What has been overlooked in Medieval history is the actual mood of believers in the decades prior to Luther’s appearance in 1517. While it is true that several thinkers had come to question the entire enterprise of organized religion, notably Niccolò Machiavelli (1469-1527) and earlier Marsilius of Padua (1275-1342), the latter’s writing having gained notoriety after his death through the printing press, the thinking of such men did not generally penetrate to the general populace of those committed to Christianity in some way, shape, or form.
In his final chapter, “Late Medieval Piety and Its Problems,” (pp. 418-435) Madigan reminds us that Western Europe had never quite shaken the trauma of the Black Death (1348-1349) and other traumas. Death was never far from the mind, and Madigan writes that “it has sometimes been suggested that the medieval church was treasured above all as an intercessor for the dead.” (p. 418) Records still exist for the large number of Mass stipends requested and paid for between 1350 and 1500. Given the struggles at the highest levels of the Church, the quest for personal religious experience turned from cathedral to mysticism, or as Madigan puts it, “efforts to achieve unmediated experience of the presence of the divine.”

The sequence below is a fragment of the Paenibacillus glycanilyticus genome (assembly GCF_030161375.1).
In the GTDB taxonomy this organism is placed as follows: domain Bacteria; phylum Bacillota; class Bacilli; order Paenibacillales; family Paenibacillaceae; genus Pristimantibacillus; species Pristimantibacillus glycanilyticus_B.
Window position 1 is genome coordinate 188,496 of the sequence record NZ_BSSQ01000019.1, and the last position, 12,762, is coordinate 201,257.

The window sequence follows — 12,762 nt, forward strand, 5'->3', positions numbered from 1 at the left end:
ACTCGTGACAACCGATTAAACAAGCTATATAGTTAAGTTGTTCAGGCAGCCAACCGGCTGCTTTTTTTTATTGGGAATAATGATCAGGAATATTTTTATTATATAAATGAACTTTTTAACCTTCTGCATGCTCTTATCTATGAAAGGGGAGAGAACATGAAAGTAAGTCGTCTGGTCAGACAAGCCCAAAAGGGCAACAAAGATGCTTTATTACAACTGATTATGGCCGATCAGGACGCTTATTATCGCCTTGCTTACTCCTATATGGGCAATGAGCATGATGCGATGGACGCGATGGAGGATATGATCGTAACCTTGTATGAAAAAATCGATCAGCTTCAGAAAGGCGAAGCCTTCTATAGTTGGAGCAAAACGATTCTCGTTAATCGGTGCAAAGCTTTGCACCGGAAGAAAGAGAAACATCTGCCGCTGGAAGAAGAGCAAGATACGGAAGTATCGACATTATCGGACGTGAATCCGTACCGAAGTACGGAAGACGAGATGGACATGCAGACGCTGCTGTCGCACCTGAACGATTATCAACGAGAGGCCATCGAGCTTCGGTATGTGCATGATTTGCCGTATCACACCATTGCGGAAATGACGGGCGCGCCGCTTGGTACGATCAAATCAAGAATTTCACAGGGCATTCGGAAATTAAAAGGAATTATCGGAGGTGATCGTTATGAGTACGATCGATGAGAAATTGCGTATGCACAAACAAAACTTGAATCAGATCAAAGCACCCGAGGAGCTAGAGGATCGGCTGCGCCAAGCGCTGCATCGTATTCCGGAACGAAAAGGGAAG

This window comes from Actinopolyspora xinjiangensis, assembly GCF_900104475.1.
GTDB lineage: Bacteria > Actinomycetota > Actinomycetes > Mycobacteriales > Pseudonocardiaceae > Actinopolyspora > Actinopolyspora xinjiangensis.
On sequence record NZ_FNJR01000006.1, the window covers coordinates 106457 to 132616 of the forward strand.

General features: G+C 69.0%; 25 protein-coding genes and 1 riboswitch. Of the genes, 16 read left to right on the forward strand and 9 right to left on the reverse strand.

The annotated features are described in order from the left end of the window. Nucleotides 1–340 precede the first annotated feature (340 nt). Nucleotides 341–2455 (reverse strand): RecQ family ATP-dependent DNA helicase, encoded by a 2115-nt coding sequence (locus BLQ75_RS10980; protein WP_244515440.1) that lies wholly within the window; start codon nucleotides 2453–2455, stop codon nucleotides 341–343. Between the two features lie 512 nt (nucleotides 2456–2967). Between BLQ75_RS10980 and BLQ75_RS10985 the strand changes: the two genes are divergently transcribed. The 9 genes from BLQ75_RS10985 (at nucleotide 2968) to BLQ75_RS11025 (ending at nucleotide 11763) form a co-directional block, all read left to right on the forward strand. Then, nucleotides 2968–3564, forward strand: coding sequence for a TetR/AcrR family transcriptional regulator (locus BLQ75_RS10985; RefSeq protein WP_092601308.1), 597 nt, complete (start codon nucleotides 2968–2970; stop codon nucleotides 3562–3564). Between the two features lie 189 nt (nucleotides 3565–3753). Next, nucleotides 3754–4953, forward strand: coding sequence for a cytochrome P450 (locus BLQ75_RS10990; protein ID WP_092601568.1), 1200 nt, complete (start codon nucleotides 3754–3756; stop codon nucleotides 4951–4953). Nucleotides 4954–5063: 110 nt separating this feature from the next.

The impact of mysticism upon the Church and the Reformation can hardly be exaggerated. Religious experience was becoming “democratized” as more Christians turned inward to find their ultimate experience of God. Some of them began to write in their own parlance, not Latin, and the printing press provided greater access to religious works for the laity. Many famous mystics were women, and most are not commonly known, nor their influence explored in Catholic catechetics today. Among the most famous are Hildegarde of Bingen (named a Doctor of the Church in 2012 by Pope Benedict XVI), Meister Eckhart, Elizabeth of Schonau, Mechtild of Magdeburg, and Marguerite Porete. Marguerite is a good example of the perplexity facing the Church with this grassroots development of independent pray-ers and thinkers. Poor Marguerite was burned with her book The Mirror of Simple Souls in 1310 by the Inquisition but her religious order privately preserved her texts through the age of the printing press and in 1927 the Catholic Church granted an imprimatur to The Mirror of Simple Souls.